In his younger days, my dad attended a folk music circle. There are stories about all kinds of characters, but there was one guy who always gave this advice to newcomers: Learn three songs (well) on an instrument, and everybody will think you area a master. The first song you play will have people encouraging you to play another song. You protest a little, but acquiesce “reluctantly” and play your second song. Of course, your second song brings down the house, and everybody asks for a third. This time, you protest strongly, but again, “reluctantly” agree to play a final song. Everybody is blown away. Now you insist that you have taken up too much stage time and graciously bow out. Now everybody thinks you have mastered the instrument, and you are a humble troubadoor!
Learning to cook can seem like a daunting task, but if you take on the challenge with the mindset of an elder folk singer, then the project becomes a little less precipitous. Learn to cook three dishes, or three meals, and learn to cook them well. If you do this you will appear to be an exceptional chef, and you will gain confidence in the kitchen to be a knife-wielding, sauce-simmering, vegetable-roasting fiend!
As you start on your journey of learning to fake your way through the kitchen, here are a few tips I have picked up on my own journey:
- Cook something you are excited to eat! This doesn’t have to be true for everything you cook, but, for your first dish, create something you are as excited to prepare as you are to eat. Excitement is contagious, and you want the energy about your meal to catch!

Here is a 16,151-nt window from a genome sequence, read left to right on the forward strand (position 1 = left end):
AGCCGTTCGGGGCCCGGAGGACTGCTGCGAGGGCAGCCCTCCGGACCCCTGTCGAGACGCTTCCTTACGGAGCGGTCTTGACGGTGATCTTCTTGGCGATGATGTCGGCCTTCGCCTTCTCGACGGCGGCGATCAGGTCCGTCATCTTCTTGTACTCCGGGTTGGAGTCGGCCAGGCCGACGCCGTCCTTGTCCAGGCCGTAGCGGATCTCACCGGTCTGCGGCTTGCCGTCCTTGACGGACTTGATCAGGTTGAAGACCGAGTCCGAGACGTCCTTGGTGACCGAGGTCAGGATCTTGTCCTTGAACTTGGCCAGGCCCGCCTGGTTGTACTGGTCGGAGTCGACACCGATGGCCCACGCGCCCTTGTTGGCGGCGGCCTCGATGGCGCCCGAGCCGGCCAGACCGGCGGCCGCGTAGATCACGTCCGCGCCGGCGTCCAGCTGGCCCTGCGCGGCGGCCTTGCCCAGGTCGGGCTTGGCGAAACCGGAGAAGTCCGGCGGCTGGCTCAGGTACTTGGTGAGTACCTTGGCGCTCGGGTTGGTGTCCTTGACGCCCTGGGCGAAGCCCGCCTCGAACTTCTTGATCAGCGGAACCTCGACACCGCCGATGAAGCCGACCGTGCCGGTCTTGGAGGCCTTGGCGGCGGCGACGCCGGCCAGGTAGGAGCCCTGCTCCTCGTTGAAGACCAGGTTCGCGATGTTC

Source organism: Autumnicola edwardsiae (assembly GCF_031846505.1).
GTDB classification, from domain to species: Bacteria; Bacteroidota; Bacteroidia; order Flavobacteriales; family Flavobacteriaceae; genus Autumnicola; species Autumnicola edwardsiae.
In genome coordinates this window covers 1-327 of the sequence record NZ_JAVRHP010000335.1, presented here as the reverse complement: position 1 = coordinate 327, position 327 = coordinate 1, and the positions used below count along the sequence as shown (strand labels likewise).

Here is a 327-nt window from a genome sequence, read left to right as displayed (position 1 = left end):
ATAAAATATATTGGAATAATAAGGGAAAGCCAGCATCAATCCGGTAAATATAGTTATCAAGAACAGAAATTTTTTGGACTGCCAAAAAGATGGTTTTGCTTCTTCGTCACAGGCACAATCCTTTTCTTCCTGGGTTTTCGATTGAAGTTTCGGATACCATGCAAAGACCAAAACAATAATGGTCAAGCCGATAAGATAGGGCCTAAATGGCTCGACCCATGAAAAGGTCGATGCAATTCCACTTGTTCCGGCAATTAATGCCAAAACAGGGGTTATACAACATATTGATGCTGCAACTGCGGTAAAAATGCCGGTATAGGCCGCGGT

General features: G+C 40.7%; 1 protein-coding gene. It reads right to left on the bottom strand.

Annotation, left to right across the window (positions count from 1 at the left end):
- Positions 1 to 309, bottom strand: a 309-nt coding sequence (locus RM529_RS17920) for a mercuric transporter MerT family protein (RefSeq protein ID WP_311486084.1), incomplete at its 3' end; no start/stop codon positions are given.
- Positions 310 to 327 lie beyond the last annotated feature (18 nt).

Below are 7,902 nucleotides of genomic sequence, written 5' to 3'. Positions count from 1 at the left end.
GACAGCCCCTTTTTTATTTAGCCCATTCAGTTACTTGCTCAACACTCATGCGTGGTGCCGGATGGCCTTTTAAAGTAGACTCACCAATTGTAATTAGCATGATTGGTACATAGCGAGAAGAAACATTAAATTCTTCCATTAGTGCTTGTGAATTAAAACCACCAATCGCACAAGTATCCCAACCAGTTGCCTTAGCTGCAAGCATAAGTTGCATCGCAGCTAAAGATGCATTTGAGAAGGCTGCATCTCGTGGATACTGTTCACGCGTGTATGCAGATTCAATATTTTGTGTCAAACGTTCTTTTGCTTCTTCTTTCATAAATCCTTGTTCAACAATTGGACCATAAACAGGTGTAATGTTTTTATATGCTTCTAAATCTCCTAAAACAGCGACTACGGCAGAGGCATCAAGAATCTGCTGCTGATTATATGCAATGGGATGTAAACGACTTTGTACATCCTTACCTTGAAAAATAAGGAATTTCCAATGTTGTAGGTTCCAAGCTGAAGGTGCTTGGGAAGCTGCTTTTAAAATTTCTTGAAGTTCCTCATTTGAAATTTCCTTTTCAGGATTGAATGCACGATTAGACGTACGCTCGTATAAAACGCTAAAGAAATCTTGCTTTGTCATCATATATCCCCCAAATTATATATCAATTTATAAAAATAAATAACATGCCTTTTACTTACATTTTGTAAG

- Make something you have not eaten before. Not only is this a chance for you to expand your skills, but expand your taste buds as well. Try a new spice, or a new way of preparing something.
- Learn variety. A soup, a central meat dish, something different with vegetables, mix fruit into a dish, roast vegetables instead of steaming or frying, do a fancy presentation, something good for each season. If you diversify your dishes, the illusion of being a talented cook will become even more believable.
- Finally, learn something about the food in the process. Whether you learn about a new culture through its food, or you learn something about food pairings or the science behind why you should salt your food before cooking, it doesn’t matter. Learn something new in conjunction with learning to prepare the meal itself!
Here are a few of my go-to meals/recipes:
- Kale Soup: This one is great! People will be impressed with the fact that you are using in-vogue healthy things like kale. The simmering vegetables makes your house or apartment smell amazing, and it is pretty simple…kale, onions, carrots, chicken broth, beans, and whatever spices you choose to add. I use this recipe from Epicurious. I have tinkered a little bit with this recipe for my own tastes, and it has been quite forgiving while I have played around with it.
- Steak and Asparagus: Honestly, this can be any meat-veggie combo, but this one seems to have a certain appeal. Again, you’re just trying start building your cooking repertoire so don’t get crazy. I usually buy pre-marinated steak, and roast the asparagus with oil, salt, and pepper (squeeze some lemon juice on the asparagus when you pull it out of the oven to give some extra life to the heavy greens!)
- Omelette: These take a little practice, but once you get a handle on cooking the eggs, a good omelette is a lot of fun. You can put whatever you want in an omelette so you get to personalize them, or try some new things out for yourself within the familiar and nutritious fluffy goodness of the omelette. Just remember, egg whites and a little bit of milk or creme is what makes the omelette more than just unbroken scrambled eggs.
Get out there and find your three things to cook! We’ve all got to eat so there is no time like the present!